Doctor advised a blood thinning medicine to prevent clots after diagnosing clotting disorder,. Patient went with her husband to a quack, took unknown herbal medicine and stopped blood thinner. Developed strokes, now in a vegetative state.

Patient advised to quit alcohol,,as it caused fits. Counselled with family and friends. In a week had alcohol with same friends, had fits, died in casualty.

Diabetic, told to control diet, continued to binge-eat sweets, lovingly cooked by wifey. Landed in coma due to very high blood sugars.

Pet dog, unimmunised, bit many on the same day, the dog died in three days. One diabetic patient bit by this dog died of sepsis / infection (not rabies). Immense horror among the ten-odd families of bitten members till date after a year.

Kid aged 14, parents allowed him to ride two wheeler on road without licence, killed on spot colliding with a truck. Toddler unwatched on the road died, run over by a truck.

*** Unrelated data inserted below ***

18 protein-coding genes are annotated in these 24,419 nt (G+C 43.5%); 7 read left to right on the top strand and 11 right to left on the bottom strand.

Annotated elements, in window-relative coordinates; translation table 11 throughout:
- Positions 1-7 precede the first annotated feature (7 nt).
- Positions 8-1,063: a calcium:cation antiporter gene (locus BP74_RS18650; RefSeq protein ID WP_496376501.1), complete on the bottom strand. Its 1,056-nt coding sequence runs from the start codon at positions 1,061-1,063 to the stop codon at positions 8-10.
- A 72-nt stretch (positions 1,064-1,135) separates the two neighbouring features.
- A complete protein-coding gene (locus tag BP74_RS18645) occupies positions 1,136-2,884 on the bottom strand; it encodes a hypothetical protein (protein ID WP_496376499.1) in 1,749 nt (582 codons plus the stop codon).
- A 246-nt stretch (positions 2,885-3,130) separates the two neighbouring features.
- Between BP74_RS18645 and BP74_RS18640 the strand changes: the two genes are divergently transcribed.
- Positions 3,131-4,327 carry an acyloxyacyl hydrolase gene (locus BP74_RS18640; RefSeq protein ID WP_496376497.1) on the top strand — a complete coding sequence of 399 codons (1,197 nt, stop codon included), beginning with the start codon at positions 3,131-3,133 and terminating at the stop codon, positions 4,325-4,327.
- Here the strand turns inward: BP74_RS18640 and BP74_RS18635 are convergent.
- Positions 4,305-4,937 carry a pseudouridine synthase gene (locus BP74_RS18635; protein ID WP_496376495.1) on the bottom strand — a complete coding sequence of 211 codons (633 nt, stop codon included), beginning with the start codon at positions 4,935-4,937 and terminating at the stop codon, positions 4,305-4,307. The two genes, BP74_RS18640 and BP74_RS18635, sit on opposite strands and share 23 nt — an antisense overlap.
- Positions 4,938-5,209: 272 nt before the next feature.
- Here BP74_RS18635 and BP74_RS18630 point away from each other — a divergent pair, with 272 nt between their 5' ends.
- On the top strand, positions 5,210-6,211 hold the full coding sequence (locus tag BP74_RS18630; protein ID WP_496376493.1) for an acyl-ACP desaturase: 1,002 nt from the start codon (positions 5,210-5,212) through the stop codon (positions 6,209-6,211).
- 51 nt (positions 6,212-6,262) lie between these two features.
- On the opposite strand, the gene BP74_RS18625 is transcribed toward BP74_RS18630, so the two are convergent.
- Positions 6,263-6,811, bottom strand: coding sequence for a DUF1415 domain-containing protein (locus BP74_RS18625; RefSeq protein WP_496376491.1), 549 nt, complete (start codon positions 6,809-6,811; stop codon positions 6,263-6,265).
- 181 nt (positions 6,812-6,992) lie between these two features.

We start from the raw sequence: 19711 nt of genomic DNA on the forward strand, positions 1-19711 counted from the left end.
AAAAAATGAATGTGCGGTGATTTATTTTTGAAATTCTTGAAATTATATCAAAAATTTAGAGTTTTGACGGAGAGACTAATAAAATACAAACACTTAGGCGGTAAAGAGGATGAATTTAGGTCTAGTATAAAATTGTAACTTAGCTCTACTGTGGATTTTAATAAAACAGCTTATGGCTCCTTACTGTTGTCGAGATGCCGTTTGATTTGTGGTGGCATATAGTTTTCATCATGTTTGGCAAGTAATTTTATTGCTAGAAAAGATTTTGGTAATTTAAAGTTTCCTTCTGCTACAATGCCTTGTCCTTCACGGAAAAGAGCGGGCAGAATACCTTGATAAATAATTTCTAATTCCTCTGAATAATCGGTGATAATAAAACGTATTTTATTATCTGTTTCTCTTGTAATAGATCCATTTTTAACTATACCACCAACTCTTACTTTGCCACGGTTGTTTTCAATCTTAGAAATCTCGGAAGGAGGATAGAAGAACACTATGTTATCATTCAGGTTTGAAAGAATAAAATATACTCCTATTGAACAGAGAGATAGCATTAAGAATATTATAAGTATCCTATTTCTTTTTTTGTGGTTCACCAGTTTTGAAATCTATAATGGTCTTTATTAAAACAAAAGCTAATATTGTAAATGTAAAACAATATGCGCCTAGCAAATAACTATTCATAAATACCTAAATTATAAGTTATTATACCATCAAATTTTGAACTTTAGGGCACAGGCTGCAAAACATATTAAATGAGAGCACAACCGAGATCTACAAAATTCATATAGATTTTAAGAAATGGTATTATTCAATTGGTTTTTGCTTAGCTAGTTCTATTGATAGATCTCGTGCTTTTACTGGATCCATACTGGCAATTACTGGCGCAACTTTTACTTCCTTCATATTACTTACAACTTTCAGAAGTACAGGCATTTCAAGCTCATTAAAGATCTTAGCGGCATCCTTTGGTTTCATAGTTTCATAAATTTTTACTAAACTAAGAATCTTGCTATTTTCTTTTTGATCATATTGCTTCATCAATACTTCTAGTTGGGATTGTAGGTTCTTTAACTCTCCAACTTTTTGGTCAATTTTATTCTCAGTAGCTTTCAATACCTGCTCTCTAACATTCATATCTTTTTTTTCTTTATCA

60 year old Mother has giddiness for three days, son and daughter in law not free till fourth day to take her to hospital. Dies in casualty due to stroke.

Patient advised not to fast as it may increase chances of having fits. Fasted and landed in ICU with status epilepticus (a series of continuous fits).

Traffic police at a crowded junction busy with his “routine” away from his spot. Head on collision, two dead.

Unfortunately, in almost all above cases, the treating doctors were beaten up, casualty staff and hospitals vandalised, doctors sued, bad press judged an entire profession almost like a criminal, for not saving the victim.
© Dr. Rajas Deshpande

Often the relatives refuse to take patients to higher centers, expecting “big, advanced treatments and impractical outcomes” from low-cost, small nursing homes not equipped with specialty facilities, then end up vandalising or blaming such set-ups upon inevitable disappointment. Missed medicine, overdose, unobserved children, helpless neglected elderly parents, smoking, alcohol, traffic accidents all cause millions of deaths. So do delayed admissions, some herbals and “unknown” medicines, hunger, poverty, stress at home and workplace.